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TUCoPS :: Hacking Techniques :: rootkits.htm

"Root Kits" and hiding files/directories/processes after a break-in RKT:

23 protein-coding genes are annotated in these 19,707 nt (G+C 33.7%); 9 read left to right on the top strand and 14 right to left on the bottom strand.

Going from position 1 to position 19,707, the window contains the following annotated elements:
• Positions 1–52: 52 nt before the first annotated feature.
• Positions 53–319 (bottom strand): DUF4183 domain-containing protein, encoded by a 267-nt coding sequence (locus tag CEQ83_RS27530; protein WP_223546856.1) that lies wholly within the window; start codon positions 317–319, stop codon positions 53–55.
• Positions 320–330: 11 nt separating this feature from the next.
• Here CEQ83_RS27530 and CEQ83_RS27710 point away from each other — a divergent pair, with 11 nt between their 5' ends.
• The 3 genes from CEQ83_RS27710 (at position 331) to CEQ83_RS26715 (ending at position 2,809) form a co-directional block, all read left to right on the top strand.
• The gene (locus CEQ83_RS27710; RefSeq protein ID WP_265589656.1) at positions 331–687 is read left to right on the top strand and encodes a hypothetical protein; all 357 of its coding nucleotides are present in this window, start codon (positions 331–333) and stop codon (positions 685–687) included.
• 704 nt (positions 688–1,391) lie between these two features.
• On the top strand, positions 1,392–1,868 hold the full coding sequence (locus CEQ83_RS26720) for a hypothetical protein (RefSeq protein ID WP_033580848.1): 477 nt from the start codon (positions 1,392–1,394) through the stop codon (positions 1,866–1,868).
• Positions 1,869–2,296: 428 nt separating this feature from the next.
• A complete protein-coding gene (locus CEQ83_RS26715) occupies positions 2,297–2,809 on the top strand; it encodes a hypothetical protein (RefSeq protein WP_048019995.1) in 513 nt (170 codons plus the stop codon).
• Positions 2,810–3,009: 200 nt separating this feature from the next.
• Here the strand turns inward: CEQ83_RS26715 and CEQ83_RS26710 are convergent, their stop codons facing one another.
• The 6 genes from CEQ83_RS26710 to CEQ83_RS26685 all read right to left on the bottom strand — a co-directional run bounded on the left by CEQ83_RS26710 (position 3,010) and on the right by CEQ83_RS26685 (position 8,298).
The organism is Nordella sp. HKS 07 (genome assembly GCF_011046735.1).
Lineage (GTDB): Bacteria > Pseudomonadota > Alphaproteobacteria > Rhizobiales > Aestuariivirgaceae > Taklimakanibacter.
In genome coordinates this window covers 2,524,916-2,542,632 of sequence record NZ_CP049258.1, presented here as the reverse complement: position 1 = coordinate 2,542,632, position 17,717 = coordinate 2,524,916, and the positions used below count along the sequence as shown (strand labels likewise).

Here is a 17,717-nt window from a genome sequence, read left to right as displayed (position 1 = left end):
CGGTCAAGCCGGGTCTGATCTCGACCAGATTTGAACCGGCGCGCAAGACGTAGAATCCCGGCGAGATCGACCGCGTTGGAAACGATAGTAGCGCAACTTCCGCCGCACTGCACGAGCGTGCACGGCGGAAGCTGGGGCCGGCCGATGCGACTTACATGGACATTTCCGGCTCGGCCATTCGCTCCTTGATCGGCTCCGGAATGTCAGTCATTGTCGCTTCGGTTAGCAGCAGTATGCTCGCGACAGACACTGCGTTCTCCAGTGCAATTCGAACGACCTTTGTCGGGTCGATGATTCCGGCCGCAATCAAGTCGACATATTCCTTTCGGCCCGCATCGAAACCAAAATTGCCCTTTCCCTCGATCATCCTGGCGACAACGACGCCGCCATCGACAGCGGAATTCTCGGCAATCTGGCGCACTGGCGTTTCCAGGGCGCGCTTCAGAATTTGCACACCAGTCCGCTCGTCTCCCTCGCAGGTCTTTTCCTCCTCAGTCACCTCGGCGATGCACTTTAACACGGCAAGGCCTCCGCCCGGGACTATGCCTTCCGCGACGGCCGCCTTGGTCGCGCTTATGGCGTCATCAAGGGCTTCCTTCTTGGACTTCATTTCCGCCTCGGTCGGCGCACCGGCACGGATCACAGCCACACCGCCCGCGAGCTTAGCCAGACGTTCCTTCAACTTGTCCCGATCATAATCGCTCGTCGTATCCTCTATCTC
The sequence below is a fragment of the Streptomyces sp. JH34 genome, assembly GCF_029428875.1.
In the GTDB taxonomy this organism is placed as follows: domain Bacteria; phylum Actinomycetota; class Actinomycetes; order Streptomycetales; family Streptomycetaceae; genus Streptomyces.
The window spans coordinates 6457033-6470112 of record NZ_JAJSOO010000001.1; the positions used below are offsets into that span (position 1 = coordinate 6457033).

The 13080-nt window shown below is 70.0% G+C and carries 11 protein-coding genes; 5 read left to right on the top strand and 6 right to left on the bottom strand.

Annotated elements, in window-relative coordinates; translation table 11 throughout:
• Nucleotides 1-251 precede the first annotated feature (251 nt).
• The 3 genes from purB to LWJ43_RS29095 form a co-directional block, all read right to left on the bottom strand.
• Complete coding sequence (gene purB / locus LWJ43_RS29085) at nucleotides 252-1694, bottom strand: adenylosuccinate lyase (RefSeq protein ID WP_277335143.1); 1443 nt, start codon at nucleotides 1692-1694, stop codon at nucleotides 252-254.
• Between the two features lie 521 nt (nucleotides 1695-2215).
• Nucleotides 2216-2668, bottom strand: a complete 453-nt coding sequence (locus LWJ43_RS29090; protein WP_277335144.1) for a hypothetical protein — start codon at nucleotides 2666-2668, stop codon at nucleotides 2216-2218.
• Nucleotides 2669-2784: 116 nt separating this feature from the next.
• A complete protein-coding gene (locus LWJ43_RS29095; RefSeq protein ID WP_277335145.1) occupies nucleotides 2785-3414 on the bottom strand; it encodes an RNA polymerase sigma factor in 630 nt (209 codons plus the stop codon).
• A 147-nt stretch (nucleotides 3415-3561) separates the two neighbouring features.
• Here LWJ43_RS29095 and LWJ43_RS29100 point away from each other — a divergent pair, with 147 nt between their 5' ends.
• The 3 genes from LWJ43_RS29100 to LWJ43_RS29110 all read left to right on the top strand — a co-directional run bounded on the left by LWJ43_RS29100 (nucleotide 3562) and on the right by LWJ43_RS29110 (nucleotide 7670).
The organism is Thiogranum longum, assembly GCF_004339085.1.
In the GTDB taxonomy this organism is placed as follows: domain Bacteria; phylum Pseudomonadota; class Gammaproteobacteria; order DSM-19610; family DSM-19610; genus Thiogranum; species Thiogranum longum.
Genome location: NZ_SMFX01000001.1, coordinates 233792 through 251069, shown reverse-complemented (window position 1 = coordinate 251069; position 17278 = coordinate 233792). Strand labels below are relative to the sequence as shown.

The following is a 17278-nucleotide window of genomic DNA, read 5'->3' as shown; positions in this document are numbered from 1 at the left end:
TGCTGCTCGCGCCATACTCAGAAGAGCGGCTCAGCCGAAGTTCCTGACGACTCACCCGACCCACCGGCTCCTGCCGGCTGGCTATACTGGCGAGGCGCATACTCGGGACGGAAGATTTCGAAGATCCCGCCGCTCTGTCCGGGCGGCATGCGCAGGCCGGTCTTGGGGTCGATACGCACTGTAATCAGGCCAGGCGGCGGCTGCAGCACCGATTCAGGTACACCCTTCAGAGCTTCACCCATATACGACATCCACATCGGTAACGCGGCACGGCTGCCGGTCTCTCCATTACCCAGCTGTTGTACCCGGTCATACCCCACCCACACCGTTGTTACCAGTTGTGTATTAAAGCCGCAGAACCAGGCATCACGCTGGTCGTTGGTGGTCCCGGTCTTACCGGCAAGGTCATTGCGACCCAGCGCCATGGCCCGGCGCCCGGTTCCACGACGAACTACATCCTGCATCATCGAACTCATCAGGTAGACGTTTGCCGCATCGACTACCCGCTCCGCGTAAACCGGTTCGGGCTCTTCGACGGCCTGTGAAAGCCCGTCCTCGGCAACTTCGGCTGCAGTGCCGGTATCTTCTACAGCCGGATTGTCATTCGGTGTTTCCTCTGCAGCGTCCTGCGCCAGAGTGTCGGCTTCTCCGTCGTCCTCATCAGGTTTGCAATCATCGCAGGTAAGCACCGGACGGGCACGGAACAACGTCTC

Title: "Root Kits" and hiding files/directories/processes after a break-in $Revision: 1.3 $ $Date: 2001/06/06 21:22:24 $ $Author: dittrich $ Question: Someone reported my computer was involved in a security incident, but I can't see anything wrong. How do I know if my system was compromised? Answer: The last thing that a system administrator wants to hear is someone on the other end of the phone say, "I have reason to believe your workstation has been compromised and may be running a network sniffer." My system was compromised?! It's running a sniffer? What does that mean? How do I tell if its true? What do I do? History of Unix Trojan Horses ----------------------------- Back in the 1980s, determining what was happening on your Unix system wasn't too hard. o The "last" command would show you what accounts intruders were using, where they were coming from, and when they were in your system. o The "ls" command would show their files. The "ps" command would show the sniffer, password cracking program, and anything else being run by the intruders. o The "netstat" command would show you the current network connections and ports on which ports were listening for incoming connections. o The "ifconfig" command would tell you if the ethernet interface was in promiscuous mode, making visible to the intruder's sniffer program EVERY packet on the network. In short, the system could be trusted to provide you with accurate information. As time went on, clever hackers had developed methods to conceal their activities, and programs to assist this concealment. These methods and programs were documented in "philes" that populated underground bulletin boards and published in magazines -- electronic and hardcopy -- like 2600 and Phrack. For example, "Hiding Out Under Unix," by Black Tie Affair (Phrack Volume Three, Issue 25, File 6, March 25, 1989) includes source code for a program to edit the /etc/wtmp file to remove all logins records for compromised accounts. Over time, other clever programmers kicked into action and wrote programs to modify the timestamp and size of programs like "ls", "netstat", "ps" which were turned into "trojan horses". Just like the Trojan Horse used by the Greeks to sack Troy, these programs appear to be something you know and trust, but instead hold hidden features that trick the person running them into believing the output is truthful, very effectively allowing the intruder to harvest login passwords, conceal their files, network connections, and processes. Since the files had the same timestamp as other programs in the same directory, and appeared to have the same checksums (via another trojan horse technique), the naive administrator of the system would see nothing out of the ordinary and give up, thinking the system to be "clean". These trojan horse programs were bundled together in the form of "Root Kits", the original written for Sun's Berkeley flavor of Unix (SunOS 4) and later for Linux. (SunOS 4 and 5 root kits will be discussed later.) Linux Root Kit version 3 (lrk3), released in December of 1996, further added tcp wrapper trojans and enhanced the programs in the kit. This was the most common method of concealing activity and stealing passwords by sniffing on the new favorite target of intruders, x86 compatible PCs running Linux. Many intruders would leave the default configuration files (the ones that tell the trojan horse programs what to conceal) in their standard location. An administrator who knew the locations of these programs and their configuration files could fairly easily disable them or use the "strings" program to look for suspect strings in the binary programs. Another method commonly used was to use "find" to locate all files modified within the last 24 hours. While "ls" would lie to you, "find" would dutifully report files and directories, exposing them. Again, the ante is upped by the introduction of the Linux Root Kit version 4 (lrk4), released in November 1998. This version adds new trojan horse programs "pidof" and "killall" (used to terminate running processes by name), "find" (used to locate files by type, name, date, etc.), "top" (shows processes), "crontab" (used to schedule periodic processes), and adds a new program to check for the sniffer. The complete list of programs included in the kit, from the README file, is: bindshell port/shell type daemon! chfn Trojaned! User->r00t chsh Trojaned! User->r00t crontab Trojaned! Hidden Crontab Entries du Trojaned! Hide files find Trojaned! Hide files fix File fixer! ifconfig Trojaned! Hide sniffing inetd Trojaned! Remote access killall Trojaned! Wont kill hidden processes linsniffer Packet sniffer! login Trojaned! Remote access ls Trojaned! Hide files netstat Trojaned! Hide connections passwd Trojaned! User->r00t pidof Trojaned! Hide processes ps Trojaned! Hide processes rshd Trojaned! Remote access sniffchk Program to check if sniffer is up and running syslogd Trojaned! Hide logs tcpd Trojaned! Hide connections, avoid denies top Trojaned! Hide processes wted wtmp/utmp editor! z2 Zap2 utmp/wtmp/lastlog eraser! There are several solutions to this problem. You can try to use alternatives to the trojaned programs that you assume have not been altered. While this is certainly the easiest for an administrator -- to do nothing -- the fact that you cannot trust any programs on the system that is now under the control of an intruder argues for a more thorough job. Beyond doing nothing, you are faced with identifing which programs have been modified and eventually replacing them. Identifying the programs which have been modified can be very difficult if done after the fact. Had the adminstrator generated a list of checksums for all programs installed on the system at the time of installation, using "md5" for example, the process would be much easier. Programs like "tripwire" can help with this task. The investment in time to set up tripwire is arguably less than the time that must be spent after an intrusion to work backwards, but is often not even considered when a system is brought online. Red Hat Linux uses a package distribution mechanism (Red Hat Package Manager, or RPM for short), which has a checksumming capability. The command 'rpm -V -a' will verify all the packages against the RPM database on the local hard drive. As this database is kept on the local drive, it can be modified just as the other programs are trojaned, so you should not trust this file unless you have a copy on a non-writeable medium (e.g., a floppy disc that is write protected), or a copy on another system, possibly checksummed itself with "md5". Instead, it is better to verify the files on your system by comparing packages with the originals on CD-ROM or a Red Hat distribution mirror site. To verify the package containing "/bin/ls" from an FTP mirror, you would use a command similar to the following: # rpm -Vvp S.5....T /bin/ls You can find a complete list of Red Hat FTP mirror sites at: To avoid the cost of trying to identify modified programs, system administrators are often tempted to go straight to replacement. The question then becomes, "what must be replaced to regain control of the system?" Replacement can be targetted (re-installing just the suspect programs), or it can be comprehensive (re-installing the entire operating system). Either way, the act of replacing programs will destroy any evidence of the intruder's actions on your system. This can hamper a thorough investigation, and in those cases where you wish to pursue prosecution, it may become impossible due to lack of usable evidence (and you never know when your system is going to be central to an incident that results in damages warranting prosecution.) Because of this, it is critical that a complete backup of the system be made before any programs are replaced or files deleted. Of the two options -- partial or total replacement of operating system files -- the first risks not getting all of the modified programs, and the second takes significantly more time to complete the re-installation. The risk in the first case is that you will miss one of the many backdoors and will not regain full control of the system, causing you to start over and possibly end up doing the longer full re-install you avoided in the first place. Should you chose to do a partial re-installation, you will need to replace all of the programs modified by the lrk4 Makefile. On a Red Hat 5.2 system, at minimum the following RPM packages must be replaced: util-linux-2.7-18 /usr/bin/chfn /usr/bin/chsh /bin/login fileutils-3.16-9 /bin/ls passwd-0.50-11 /usr/bin/passwd procps-1.2.7-5 /bin/ps /usr/bin/top rsh-0.10-4 /usr/sbin/in.rshd net-tools-1.33-6 /bin/netstat /sbin/ifconfig sysklogd-1.3-22 /usr/sbin/syslogd netkit-base-0.10-10 /usr/sbin/inetd tcp_wrappers-7.6-4 /usr/sbin/tcpd psmisc-17-3 /usr/bin/killall SysVinit-2.74-4 /sbin/pidof findutils-4.1-23 /usr/bin/find Note: There is a script in Appendix A (called "findrpms") which will allow you to generate this list of packages as of the current state of upgrades to your system. You can feed the results of this script to a "for" loop (or "foreach" if you use the C shell) to verify the packages, as shown above. The command would look something like this: # for i in `./findrpms` > do > echo Verifying package $i > rpm -Vp$i > done If some of these packages have been updated from the "updates" mirror, you will need to substitute the location of the newer RPM files in the command above. Since you are going to be replacing files that are already installed on the system (and thus already in the RPM database), you must re-install the packages using the "--force" option to ensure that the existing files are over-written. The command to replace the first of the listed packages above from Red Hat's FTP server would be: rpm -Uvh For more on RPM, see Alternatives for trojaned programs ---------------------------------- A good alternative for "ps" and "netstat" is the the public domain program "lsof" (LiSt Open Files). Using "lsof", you can see a list of processes and uids running them (exposing sniffers, IRC bots, login shells), network connections, and all currently open files (showing the sniffer log file and current working directory in which it resides). You can get "lsof" in RPM package form from your local Red Hat ftp archive, or in source code form via anonymous ftp from: There are a few ways to get around trojaned versions of "ls". You can use the "echo" command (a built-in command on most C shell variants) to list files, and if you are using the tcsh shell, you can use its built-in variant of "ls -F", by typing "ls-F" (note there is no space between "ls" and "-F" in the built-in version.) An alternative to "find" is to use "tar" instead, creating an archive on standard output, then listing the contents of this archive and using "egrep" to select what you want to see. Of course this depends on how "tar" lists archive contents, but if you use GNU tar you will have a rough equivalent to an "ls -lR" style listing and can identify directories by the leading "d" character on the line, e.g.: % gtar -cf - . | gtar -tvf - | egrep "^d|\/\." drwx------ dittrich/users 0 Sep 25 16:30 1999 ./ drwxr-x--- dittrich/users 0 Aug 18 16:26 1999 ptyf/ drwxr-x--- dittrich/users 0 Sep 7 16:06 1999 f/ drwxrwx--- dittrich/users 0 Sep 25 16:36 1999 .hidden/ drwxrwx--- dittrich/users 0 Sep 25 16:30 1999 .hidden/.../ -rw-rw---- dittrich/users 0 Sep 25 16:36 1999 .hidden/.file Another alternative is to keep copies of any/all of the trojaned programs commonly found in rootkits on a floppy disc, which can be mounted and run when needed. Another source of information on modifying system programs on Linux as part of concealing intrusions can be found in Phrack 52-18, "Weakening the Linux Kernel". You can find Phrack at locations like: Various root kits (some of which are now being included in worms) can be found at sites such as: Various tools for detecting and cleaning up rootkits can be found on these pages: [Note that I have not tried all of these tools, so let me know which ones don't work and I'll remove the links, or others that should be included.] You should also be familiar with the incident response cycle and computer forensic techniques. Using tool kits like "The Coroner's Toolkit", you can do a very thorough job of analyzing the file system and finding a lot of footprints. Read more about these subjects at: The Honeynet Project Forensic Challenge involved detailed forensic analysis of a system with a custom rootkit (comprised of parts of several rootkits, some of which actually broke the host system.) You can see examples of the analyses (and learn the tools and try out the techniques yourself) at: While you are at it, take a look at the "Know your enemy" series of papers by the Honeynet Project. The third paper focuses on root kits and how intruders cover their tracks once they are in a system: David Brumley of Stanford has an article in the September issue of ;login: magazine on root kits: Mixter has a paper on rootkits on his web site: The future is here - Loadable Kernel Modules (LKMs) --------------------------------------------------- LKMs have been around for a while. SunOS 4.x had a loadable module interface, as do most new *nix operating systems. An attack on SunOS systems using this method was tty snooping using "tap" (references anyone?) Phrack 50 (April 9, 1997) featured a brief, but instructive, article by halflife on hacking the Linux kernel using LKMs: More recently, other implementations of LKMs for hiding processes, files, and directories have come about that can get around the above described methods of defeating standard root kits, as well as cryptographic checksumming programs like "tripwire" that must trust the operating system to present them with valid bits from disc and memory. The Hacker's Choice (THC) from Germany has write-ups on loadable kernel modules for Linux, FreeBSD, and Solaris, which describe this methods of hiding out on a rooted box: TESO has another Linux LKM ("adore") along these same lines: Using methods such as these, integrity checking programs like "tripwire" and NIPC's "find_ddos" programs can be subverted, as the kernel could not even be trusted to give correct results when searching process tables, network structures, or file systems. You might think that simply disabling LKM support in the kernel -- which is still a good idea to improve security on a server whose configuration will be stable -- is the final answer. Not exactly. Another method of inserting code into running kernels -- even if LKM support is not present -- is described by Silvio Cesare: Various ideas for defending against kernel level attacks are being considered by many. One such solution is proposed by Sebastian Krahmer at the University of Potsdam, Germany: Sebastian's method is to monitor and log any program execution when execve() calls are made. Combine this with off-system logging, and you can preserve a record of program execution on a system (e.g., a web server, or file server). Add a Perl script to monitor these log entries, and you can trigger actions like alarms or even kill the resulting shell to try to stop the intruder's actions. These are interesting ideas, but may have various weaknesses that could allow a very sophisticated hacker to subvert them (although they would catch the much more common "script kiddie" attacks). More research in this area will surely continue. ----------------------------------------------------------------------------- Appendix A - findrpms script. ----------------------------------------------------------------------------- #!/bin/sh # # findrpms - locates the packages containing verious system binaries # # The following simple script will return the list of Red Hat packages # which are currently installed that contain any of the files listed. # Note that someone hacking your system may alter configuration files, # install other "backdoors," run programs that listen on ports, etc., # so this is by no means a definitive list of packages that must be # backed up and replaced. TMP="$HOME/..list.$$" FILES=`cat <<EOD /usr/bin/chfn /usr/bin/chsh /bin/login /bin/ls /usr/bin/passwd /bin/ps /usr/bin/top /usr/sbin/in.rshd /bin/netstat /sbin/ifconfig /usr/sbin/syslogd /usr/sbin/inetd /usr/sbin/tcpd /usr/bin/killall /sbin/pidof /usr/bin/find EOD ` umask 077 rm -f $TMP cp /dev/null $TMP for i in $FILES do rpm -qf $i >> $TMP done sort $TMP | uniq rm -f $TMP exit 0 ----------------------------------------------------------------------------- Addendum for Windows NT ======================= Windows NT is not immune to root kits, in fact, one was discussed in Phrack Magazine, Issue 55, Article 5: Addendum for SunOS 4.x/5.x Root Kits ==================================== Let me start with a little diatribe on Sun's operating systems and naming conventions. Sun originally shipped their systems with a Berkeley Software Distribution (BSD) base. The final release of this was SunOS 4.x. In the late 1980's, Sun wished to switch to a System V Release 4 flavor of Unix (an entirely different kernel, shell commands, file system layout, device file structure, etc.) They were to name this SunOS 5.x. Sun's marketing department, in the infinite wisdom of marketing types, retroactively renamed SunOS 4.x to Solaris 1.x, and SunOS 5.x to Solaris 2.x, thereby making ther customers think this is just an upgrade, not an entirely new operating system. They then call the former "SunOS" and the latter "Solaris" (even though both names are equally correct, in an extremely vague and confusing way.) That said, names that include "sun", "sun4", or "sunos" *may* mean SunOS 4.x programs, while names that include "sol" or "sun5" *may* mean SunOS 5.x. Since the original root kits for Sun systems addressed SunOS 4.x (Berkeley style Unix) commands, and SunOS 5.x is System V Release 4 based Unix, the contents of various publically available root kits are likewise confused as to which programs are to be replaced. E.g., there are as many as three versions of a program like "ls" on a Solaris 2.x system: ----------------------------------------------------------------------------- # ls -l /usr/bin/ls /usr/ucb/ls /usr/xpg4/bin/ls -r-xr-xr-x 1 bin bin 16644 May 2 1996 /usr/bin/ls -rwxr-xr-x 1 bin bin 13612 May 2 1996 /usr/ucb/ls -r-xr-xr-x 1 bin bin 16676 May 2 1996 /usr/xpg4/bin/ls ----------------------------------------------------------------------------- One Sun root kit replaces: /usr/ucb/netstat /usr/kvm/ps /bin/ls /bin/du /usr/bin/login /usr/etc/ifconfig /usr/5bin/du /usr/5bin/ls It puts backup copies of the original programs replaced by root kit in a directory created by the intruder (default name "rk-bak") with the extension ".bak". The default name of configuration files are "/dev/pty[pqr]". Another kit replaces: /bin/ls /bin/du /usr/bin/du /bin/login /bin/ps /bin/netstat It does not create backups, and uses "/dev/ttyp" (for "ps") and "/dev/ptyr" (for "ls") for its configuration files. Until someone adds a complete set of hacked shell that alter the behaviour of the internal "echo" command, you can locate files using shell wildcards like this: # echo /dev/pty? /dev/tty? ...but remember that the directory location, configuration file names, and backup extensions can be changed, so don't rely on them being the same in all cases. One kit provides a flag ("-/") that instructs "ls", "ps", "netstat" etc. to show things they otherwise would hide. Try this flag to see if it is accepted. Provided that "truss" and/or the kernel have not been modified, a method you can use to determine the names of the root kit configuration files (which are read each time "ls", "ps", "netstat", etc. are run) is to use the "truss" program to trace calls to open(). If you see "ps" open a file named "/dev/hdaa", that's a strong hint that this is not your average "ps". Once you've identified the configuration files this way, and renamed them, these programs should work normally again. ----------------------------------------------------------------------------- Example of normal "/bin/ls": # truss -t open /bin/ls open("/dev/zero", O_RDONLY) = 3 open("/usr/lib/", O_RDONLY) = 4 open("/usr/lib/", O_RDONLY) = 4 open("/usr/lib/", O_RDONLY) = 4 open("/usr/lib/", O_RDONLY) = 4 open("/usr/platform/SUNW,Sun_4_75/lib/", O_RDONLY) Err#2 ENOENT open(".", O_RDONLY|O_NDELAY) = 3 [list of files] Example of normal "/usr/ucb/ls": # truss -t open /usr/ucb/ls open("/dev/zero", O_RDONLY) = 3 open("/usr/lib/", O_RDONLY) = 4 open("/usr/lib/", O_RDONLY) = 4 open("/usr/platform/SUNW,Sun_4_75/lib/", O_RDONLY) Err#2 ENOENT open(".", O_RDONLY|O_NDELAY) = 3 [list of files] Example of trojaned "/bin/ls": # truss -t open ./ls open("/dev/zero", O_RDONLY) = 3 open("/usr/lib/", O_RDONLY) = 4 open("/usr/lib/", O_RDONLY) = 4 open("/usr/platform/SUNW,Sun_4_75/lib/", O_RDONLY) Err#2 ENOENT ---> open("/dev/ptyr", O_RDONLY) Err#2 ENOENT open(".", O_RDONLY|O_NDELAY) = 3 [list of files] ----------------------------------------------------------------------------- Note that we were getting a listing of the current working directory (a.k.a. "."), which is the final open() call. The trojaned version opens the file "/dev/ptyr" prior to the directory. The dynamic link libraries that are opened shows this is a trojaned version of the Berkeley "ls", which may indicate it originated from an older SunOS 4.x version of the root kit. Regardless, we now know the name of the configuration file ("/dev/ptyr") and can defeat the trojan behaviour. You also may be able to take advantage of the fact that most root kits for Solaris *do not* (yet) trojan the XPG4 versions of the above programs. This means you may be able to use them to get around the trojaned versions by adding "/usr/xpg4/bin" to the beginning of your $PATH. (See "man xpg4" for more information.) The XPG4 set includes: ----------------------------------------------------------------------------- # pwd /usr/xpg4/bin # ls ar delta env ln nice rm tail awk df ex ls nl sccs tr basename du fgrep m4 nm sed vedit cp ed get make nohup sh vi ctags edit grep more od sort view date egrep id mv pr stty who ----------------------------------------------------------------------------- It is not as easy as with Linux to get a list of the packages that contain the above listed programs, and to then verify the packages against original media. Sun's "pkg" commands will let you verify the contents of a package if you know the name, but don't provide a way to query for the package containing a given file. Instead, you must look through the file created/appended when packages are installed, which is /var/sadm/install/contents. # grep /bin/login /var/sadm/install/contents All of the programs listed above in various root kits are found in the same package: SUNWcsu (with the XPG4 versions in SUNWxcu4). You can re-install just this package by using the following commands, with the original operating system CD-ROM mounted on the mount point "/cdrom": ----------------------------------------------------------------------------- Find the directory named after your operating system version: # cd /cdrom # ls cdrom0 solaris_2_5_1_sparc Change directory there. You will find partition "slices": # cd solaris_2_5_1_sparc # ls s0 s1 s2 s3 s4 s5 The operating system packages are "s0", while the "mini-root" that you boot to (re)install the operating system is in "s1": # cd s0 # ls Copyright add_install_client rm_install_client Patches auto_install_sample setup_install_server Solaris_2.5.1 export The package files are located in Solaris_2.5.1, each in their own directory: # cd Solaris_2.5.1/SUNWcsu Each of the package directories, such as SUNWcsu, contains a "cpio" archive, with leading slashes removed from directory paths. This allows the files to be extracted to any location in the file system, which in the case of an operating system installation performed by booting from the CDROM is "/a". You can extract the files from the cpio archive "reloc.cpio.Z" to "/" (the normal root of the file system) like # man cpio # zcat reloc.cpio.Z | (cd /; cpio -iu) Another recent service addition from Sun on their SunSolve Online service is the Solaris Fingerprint Database. As described on their web page, this service provides MD5 checksums of all distributed binaries, which "enables you to verify the integrity of files distributed with the Solaris Operating Environment (for example, the /bin/su executable file), Solaris patches, and unbundled products such as SPARCcompilers." For more on this database, see: http://sunsolve.Sun.COM/pub-cgi/ -----------------------------------------------------------------------------